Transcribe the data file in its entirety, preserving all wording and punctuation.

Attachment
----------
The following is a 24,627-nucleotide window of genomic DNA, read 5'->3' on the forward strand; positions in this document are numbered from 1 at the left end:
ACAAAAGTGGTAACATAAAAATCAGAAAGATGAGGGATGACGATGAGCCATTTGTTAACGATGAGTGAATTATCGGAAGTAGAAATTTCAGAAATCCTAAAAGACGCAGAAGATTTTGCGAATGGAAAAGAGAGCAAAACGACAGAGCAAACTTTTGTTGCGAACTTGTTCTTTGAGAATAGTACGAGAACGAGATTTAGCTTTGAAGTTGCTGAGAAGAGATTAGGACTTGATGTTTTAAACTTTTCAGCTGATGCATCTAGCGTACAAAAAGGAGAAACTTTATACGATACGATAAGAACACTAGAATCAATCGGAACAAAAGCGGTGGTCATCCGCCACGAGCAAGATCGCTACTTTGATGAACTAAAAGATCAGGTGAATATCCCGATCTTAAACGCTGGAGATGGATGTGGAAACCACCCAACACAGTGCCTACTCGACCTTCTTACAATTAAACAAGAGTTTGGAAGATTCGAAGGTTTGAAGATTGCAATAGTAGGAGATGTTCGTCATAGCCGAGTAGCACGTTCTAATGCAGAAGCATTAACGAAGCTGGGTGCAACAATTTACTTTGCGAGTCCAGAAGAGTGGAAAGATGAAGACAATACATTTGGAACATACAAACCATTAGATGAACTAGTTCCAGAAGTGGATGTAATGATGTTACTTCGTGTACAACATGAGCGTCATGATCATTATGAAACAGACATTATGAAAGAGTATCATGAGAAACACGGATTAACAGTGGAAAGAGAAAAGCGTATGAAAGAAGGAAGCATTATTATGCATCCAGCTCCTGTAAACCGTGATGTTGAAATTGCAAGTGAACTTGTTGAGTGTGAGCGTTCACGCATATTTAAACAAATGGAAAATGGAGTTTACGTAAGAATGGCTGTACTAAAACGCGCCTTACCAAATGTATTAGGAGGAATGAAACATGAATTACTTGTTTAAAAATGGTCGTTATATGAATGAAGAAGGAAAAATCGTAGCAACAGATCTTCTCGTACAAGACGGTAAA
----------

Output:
The following is a 24,627-nucleotide window of genomic DNA, read 5'->3' on the forward strand; positions in this document are numbered from 1 at the left end:
ACAAAAGTGGTAACATAAAAATCAGAAAGATGAGGGATGACGATGAGCCATTTGTTAACGATGAGTGAATTATCGGAAGTAGAAATTTCAGAAATCCTAAAAGACGCAGAAGATTTTGCGAATGGAAAAGAGAGCAAAACGACAGAGCAAACTTTTGTTGCGAACTTGTTCTTTGAGAATAGTACGAGAACGAGATTTAGCTTTGAAGTTGCTGAGAAGAGATTAGGACTTGATGTTTTAAACTTTTCAGCTGATGCATCTAGCGTACAAAAAGGAGAAACTTTATACGATACGATAAGAACACTAGAATCAATCGGAACAAAAGCGGTGGTCATCCGCCACGAGCAAGATCGCTACTTTGATGAACTAAAAGATCAGGTGAATATCCCGATCTTAAACGCTGGAGATGGATGTGGAAACCACCCAACACAGTGCCTACTCGACCTTCTTACAATTAAACAAGAGTTTGGAAGATTCGAAGGTTTGAAGATTGCAATAGTAGGAGATGTTCGTCATAGCCGAGTAGCACGTTCTAATGCAGAAGCATTAACGAAGCTGGGTGCAACAATTTACTTTGCGAGTCCAGAAGAGTGGAAAGATGAAGACAATACATTTGGAACATACAAACCATTAGATGAACTAGTTCCAGAAGTGGATGTAATGATGTTACTTCGTGTACAACATGAGCGTCATGATCATTATGAAACAGACATTATGAAAGAGTATCATGAGAAACACGGATTAACAGTGGAAAGAGAAAAGCGTATGAAAGAAGGAAGCATTATTATGCATCCAGCTCCTGTAAACCGTGATGTTGAAATTGCAAGTGAACTTGTTGAGTGTGAGCGTTCACGCATATTTAAACAAATGGAAAATGGAGTTTACGTAAGAATGGCTGTACTAAAACGCGCCTTACCAAATGTATTAGGAGGAATGAAACATGAATTACTTGTTTAAAAATGGTCGTTATATGAATGAAGAAGGAAAAATCGTAGCAACAGATCTTCTCGTACAAGACGGTAAA